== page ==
Sources: Wikipedia; Charleston City Paper; Bandcamp; Fates Warning website; Apple Music; Jeremiah Johnson website; YouTube

Happy Birthday, John Lennon

Today, John Lennon, one of my all-time favorite artists, would have turned 80 years old. He was born John Winston Lennon on October 9, 1940 in Liverpool, England. The former Beatles member’s life was tragically cut short on December 8, 1980 when he was shot to death by Mark David Chapman. A mentally unstable Beatles fan, Chapman had turned against Lennon over his lifestyle and public statements, including his comment during a March 1966 interview that the Fab Four were more popular than Jesus. Lennon was only 40 years old.

Instead of writing yet another biographical post, I’d like to celebrate the occasion with Lennon’s music by reposting a playlist I originally published in January 2018. It’s focused on his solo career.

My Playlist: John Lennon

I’m introducing a new feature to the blog with the ingenious name “My Playlist.” Why? Coz I write the bloody blog, so I can!😀

On a more serious note, there are many different ways how to enjoy music. Apart from listening to entire albums, I like creating playlists for my favorite artists. Oftentimes, they include tracks from multiple records and span their entire recording career. Typically, it’s a combination of popular tunes and deeper cuts. That’s really the basic idea behind what I envisage is going to become a recurrent feature.

First up: John Lennon, one of my biggest music heroes!

John Lennon & Yoko Ono

Following his marriage to Yoko Ono in March 1969, Lennon quietly left The Beatles in September. Around the same time, he and Ono were contacted by the promoters of the Toronto Rock & Roll Festival, and hastily put together a band to perform there. The result was the first incarnation of the Plastic Ono Band, which in addition to Lennon (lead vocals, rhythm guitar) and Ono (vocals) included Eric Clapton (lead guitar, backing vocals), Klaus Voorman (bass) and Alan White (drums). Their performance at the festival was captured on the album Live Peace Toronto 1969, which appeared in December 1969.

After the official breakup of The Beatles in April 1970, Lennon recorded his first solo album John Lennon/Plastic Ono Band and released it in December that year. Until his death in December 1980, six other solo records followed: Imagine (1971), Some Time In New York City (1972), Mind Games (1973), Walls And Bridges (1974), Rock ‘N’ Roll (1975) and Double Fantasy (1980). Milk And Honey (1984) was recorded during the final months of his life and appeared postmortem. Let’s get to some music!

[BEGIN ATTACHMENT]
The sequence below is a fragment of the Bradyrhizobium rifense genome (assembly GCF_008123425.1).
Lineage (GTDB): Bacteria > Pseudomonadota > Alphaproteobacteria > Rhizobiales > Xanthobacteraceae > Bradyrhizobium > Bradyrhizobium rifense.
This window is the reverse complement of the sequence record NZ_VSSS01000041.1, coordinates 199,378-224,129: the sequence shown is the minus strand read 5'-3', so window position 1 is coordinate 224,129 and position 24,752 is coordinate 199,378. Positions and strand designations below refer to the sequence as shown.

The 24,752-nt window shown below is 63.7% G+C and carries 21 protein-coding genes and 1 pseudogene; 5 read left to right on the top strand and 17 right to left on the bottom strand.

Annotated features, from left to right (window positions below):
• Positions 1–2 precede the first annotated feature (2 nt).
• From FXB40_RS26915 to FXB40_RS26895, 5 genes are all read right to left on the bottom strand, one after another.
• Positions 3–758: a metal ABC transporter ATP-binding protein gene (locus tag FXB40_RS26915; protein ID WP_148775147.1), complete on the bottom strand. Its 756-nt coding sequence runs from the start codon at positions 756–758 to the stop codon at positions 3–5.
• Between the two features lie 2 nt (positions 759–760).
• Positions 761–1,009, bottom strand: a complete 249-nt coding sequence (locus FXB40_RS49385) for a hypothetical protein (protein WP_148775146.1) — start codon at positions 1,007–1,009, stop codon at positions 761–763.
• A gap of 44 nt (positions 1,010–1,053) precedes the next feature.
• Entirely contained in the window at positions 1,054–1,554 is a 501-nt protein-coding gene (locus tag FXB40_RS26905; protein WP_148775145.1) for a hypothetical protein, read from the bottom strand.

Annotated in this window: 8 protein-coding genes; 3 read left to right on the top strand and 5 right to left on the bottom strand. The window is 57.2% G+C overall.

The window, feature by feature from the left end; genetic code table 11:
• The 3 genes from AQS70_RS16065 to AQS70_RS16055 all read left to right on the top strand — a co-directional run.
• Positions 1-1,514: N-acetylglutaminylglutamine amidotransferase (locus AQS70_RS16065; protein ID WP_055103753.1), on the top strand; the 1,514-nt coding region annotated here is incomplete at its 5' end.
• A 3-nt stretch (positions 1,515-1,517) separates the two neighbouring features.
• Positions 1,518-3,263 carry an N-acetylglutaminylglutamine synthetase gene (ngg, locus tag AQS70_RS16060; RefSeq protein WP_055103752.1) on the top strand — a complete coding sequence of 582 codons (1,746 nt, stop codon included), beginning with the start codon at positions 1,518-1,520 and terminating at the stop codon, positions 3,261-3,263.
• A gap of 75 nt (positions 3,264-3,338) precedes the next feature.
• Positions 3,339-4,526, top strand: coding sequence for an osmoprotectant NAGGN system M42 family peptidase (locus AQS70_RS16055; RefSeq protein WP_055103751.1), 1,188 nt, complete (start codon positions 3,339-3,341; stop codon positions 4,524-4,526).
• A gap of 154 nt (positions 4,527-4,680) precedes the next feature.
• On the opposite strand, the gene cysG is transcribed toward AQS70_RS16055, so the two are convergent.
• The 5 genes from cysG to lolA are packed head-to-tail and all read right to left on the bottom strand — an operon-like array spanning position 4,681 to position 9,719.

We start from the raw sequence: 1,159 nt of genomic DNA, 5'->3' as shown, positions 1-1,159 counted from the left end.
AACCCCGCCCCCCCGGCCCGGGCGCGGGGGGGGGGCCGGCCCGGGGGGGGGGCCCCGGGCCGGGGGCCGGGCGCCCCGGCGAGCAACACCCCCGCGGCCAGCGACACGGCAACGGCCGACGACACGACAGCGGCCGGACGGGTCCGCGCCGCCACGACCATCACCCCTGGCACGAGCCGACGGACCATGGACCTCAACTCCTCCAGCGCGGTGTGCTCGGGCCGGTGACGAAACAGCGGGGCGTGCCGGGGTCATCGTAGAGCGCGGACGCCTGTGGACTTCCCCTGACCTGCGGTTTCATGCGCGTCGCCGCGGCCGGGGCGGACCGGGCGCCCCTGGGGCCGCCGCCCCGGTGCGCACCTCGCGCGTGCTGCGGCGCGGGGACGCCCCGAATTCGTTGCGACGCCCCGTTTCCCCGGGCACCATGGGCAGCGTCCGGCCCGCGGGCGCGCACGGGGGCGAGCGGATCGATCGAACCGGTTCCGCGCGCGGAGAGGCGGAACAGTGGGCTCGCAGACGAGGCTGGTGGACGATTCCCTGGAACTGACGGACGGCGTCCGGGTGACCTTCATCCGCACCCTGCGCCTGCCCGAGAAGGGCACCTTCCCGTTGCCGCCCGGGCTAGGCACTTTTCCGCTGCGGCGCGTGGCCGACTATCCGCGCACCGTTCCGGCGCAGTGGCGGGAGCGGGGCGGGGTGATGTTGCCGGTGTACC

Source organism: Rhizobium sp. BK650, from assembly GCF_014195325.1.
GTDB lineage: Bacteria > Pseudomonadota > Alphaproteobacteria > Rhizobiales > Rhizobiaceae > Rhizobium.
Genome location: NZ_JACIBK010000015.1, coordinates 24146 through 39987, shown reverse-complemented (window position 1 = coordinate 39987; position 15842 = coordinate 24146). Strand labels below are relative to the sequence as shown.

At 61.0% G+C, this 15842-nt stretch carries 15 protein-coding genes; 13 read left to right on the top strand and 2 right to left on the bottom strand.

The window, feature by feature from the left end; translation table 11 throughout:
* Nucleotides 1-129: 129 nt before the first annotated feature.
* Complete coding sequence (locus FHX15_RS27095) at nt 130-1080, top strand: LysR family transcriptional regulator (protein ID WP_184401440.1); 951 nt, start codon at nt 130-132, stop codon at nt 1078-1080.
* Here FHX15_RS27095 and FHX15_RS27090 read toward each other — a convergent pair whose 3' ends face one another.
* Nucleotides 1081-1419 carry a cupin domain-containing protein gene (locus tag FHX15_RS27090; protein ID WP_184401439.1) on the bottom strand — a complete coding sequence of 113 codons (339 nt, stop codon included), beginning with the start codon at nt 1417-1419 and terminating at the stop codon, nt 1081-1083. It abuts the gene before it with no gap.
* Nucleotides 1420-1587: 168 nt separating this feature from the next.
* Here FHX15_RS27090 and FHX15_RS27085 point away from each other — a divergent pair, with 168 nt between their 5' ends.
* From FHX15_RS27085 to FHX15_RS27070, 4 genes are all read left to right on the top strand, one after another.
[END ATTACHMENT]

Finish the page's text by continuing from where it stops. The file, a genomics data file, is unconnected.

Cold Turkey (Single 1969)

Cold Turkey was Lennon’s second solo single released in October 1969. Written by him and credited to the Plastic Ono Band, the tune was recorded right in the wake of their appearance at the Toronto Rock & Roll Festival, where it had been performed in public for the first time. In fact, the song had been so new that Lennon hadn’t memorized the lyrics yet, so Ono held up the words on a cheat sheet! Unlike Live Peace Toronto 1969, Ringo Starr played the drums on the studio recording. In addition, Ono’s wailing sounds were absent – frankly, something I don’t miss in particular.

Instant Karma! (Single 1970)

Instant Karma! was the third Lennon tune that appeared as a non-album single credited to the Plastic Ono Band. Peaking at no. 3 and no. 5 on the U.S. Billboard Hot 100 and UK Single Charts, respectively, it became the first solo single by a former Beatles member to sell one million copies in America. In addition to Lennon, Ono, Voorman and White, it featured George Harrison (guitar, piano, backing vocals), Billy Preston (Hammond organ, backing vocals) and Mal Evans (chimes, handclaps, backing vocals).

Mother (John Lennon/Plastic Ono Band 1970)

Mother is the opener of Lennon’s first solo album John Lennon/Plastic Ono Band, which came out in December 1970. The painful cry to his parents, who abandoned him as a child, is one of the most powerful tunes he wrote. The relative sparse instrumentation of just piano, drums and bass, combined with Lennon’s screaming voice, still gives me goose bumps every time I listen to the song.

Jealous Guy (Imagine 1971)

Jealous Guy first appeared on Lennon’s second studio album Imagine released in September 1971 in the U.S. While that record is best known for its beautiful and timeless title track, which became the top-selling single of his solo career, to me Jealous Guy is an equal. Interestingly, it didn’t come out as a single until November 1985, four and a half years after Roxy Music had scored a no. 1 hit with their great cover.

New York City (Some Time In New York City 1972)

To me, Lennon was one of the greatest rock & roll singers. I just love this original tune from Some Time In New York City, his third solo album from June 1972, credited to John & Yoko, Plastic Ono Band and American rock band Elephant’s Memory, best known for backing Lennon and Ono in the early ’70s. The autobiographic track is both an anthem to the city, which had become Lennon’s and Ono’s home in September 1971, and a middle finger to the Nixon Administration. Concerned about their political activism, President Nixon was looking for ways to kick Lennon and Ono out of the country. Instead, he turned out to be a crook and was forced to resign. Maybe another Lennon would come in handy these days!

Mind Games (Mind Games 1973)